Social Attitudes Toward Adoption by Same-Sex Couples in Europe
By examining social attitudes on same-sex adoption in 28 European countries, researchers Judit Takács, Ivett Szalma and Tamás Bartus highlighted individual and country-level factors that can determine the level of social acceptance or rejection of this specific kind of adoption. Their article contributes to the literature on social acceptance of lesbian women, gay men, and their adoption practices in Europe and directs attention to several previously under-researched aspects of social attitudes on same-sex parenting rights.
The empirical base of this study was the fourth round of the European Values Study, conducted in 2008–2010.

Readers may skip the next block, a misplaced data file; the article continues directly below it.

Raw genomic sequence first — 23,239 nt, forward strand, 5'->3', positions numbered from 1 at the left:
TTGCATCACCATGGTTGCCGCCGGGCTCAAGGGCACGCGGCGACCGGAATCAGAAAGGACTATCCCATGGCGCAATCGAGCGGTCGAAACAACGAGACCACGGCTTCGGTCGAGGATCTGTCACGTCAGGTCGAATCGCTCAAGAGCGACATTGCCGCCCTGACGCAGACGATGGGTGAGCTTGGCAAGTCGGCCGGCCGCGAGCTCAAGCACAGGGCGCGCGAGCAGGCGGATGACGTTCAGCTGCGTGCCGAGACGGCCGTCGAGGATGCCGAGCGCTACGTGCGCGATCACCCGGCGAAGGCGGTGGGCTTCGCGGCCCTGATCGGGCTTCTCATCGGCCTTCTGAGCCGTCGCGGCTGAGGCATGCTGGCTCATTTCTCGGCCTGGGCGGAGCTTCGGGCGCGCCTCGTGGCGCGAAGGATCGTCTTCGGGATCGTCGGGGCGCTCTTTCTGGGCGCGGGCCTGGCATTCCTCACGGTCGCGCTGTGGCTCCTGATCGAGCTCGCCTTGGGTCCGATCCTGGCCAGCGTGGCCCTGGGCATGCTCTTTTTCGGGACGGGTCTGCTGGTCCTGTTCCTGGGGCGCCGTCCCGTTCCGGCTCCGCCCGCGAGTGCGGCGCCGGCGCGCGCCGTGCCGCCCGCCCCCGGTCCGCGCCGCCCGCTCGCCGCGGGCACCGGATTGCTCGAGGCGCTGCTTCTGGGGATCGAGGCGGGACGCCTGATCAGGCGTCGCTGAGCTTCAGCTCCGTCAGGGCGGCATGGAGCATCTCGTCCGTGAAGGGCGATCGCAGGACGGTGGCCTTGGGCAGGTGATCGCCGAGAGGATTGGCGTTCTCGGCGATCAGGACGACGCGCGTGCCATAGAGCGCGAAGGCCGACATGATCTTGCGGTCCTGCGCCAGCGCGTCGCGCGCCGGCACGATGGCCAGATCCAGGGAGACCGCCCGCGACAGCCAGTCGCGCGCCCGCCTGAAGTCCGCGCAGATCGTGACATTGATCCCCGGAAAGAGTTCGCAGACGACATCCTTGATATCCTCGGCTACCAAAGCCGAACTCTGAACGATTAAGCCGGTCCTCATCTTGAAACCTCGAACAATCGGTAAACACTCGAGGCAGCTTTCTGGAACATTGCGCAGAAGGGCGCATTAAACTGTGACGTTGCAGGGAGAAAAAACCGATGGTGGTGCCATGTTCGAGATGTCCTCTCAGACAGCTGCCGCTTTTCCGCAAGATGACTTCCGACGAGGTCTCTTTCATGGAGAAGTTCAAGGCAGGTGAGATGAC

The authors found strong relationships between social attitudes towards adoption by same-sex couples and the existence of legislation permitting same-sex adoption practices at the country-level, as well as some individual attitudes, including those related to traditional family formation practices, “justification of homosexuality,” and (non-) preference for homosexual neighbors. The findings indicate a shift within the potential interpretational contexts of adoption by same-sex couples from a narrow sexuality-based framework to a different and possibly much wider context of family and parenting practices.
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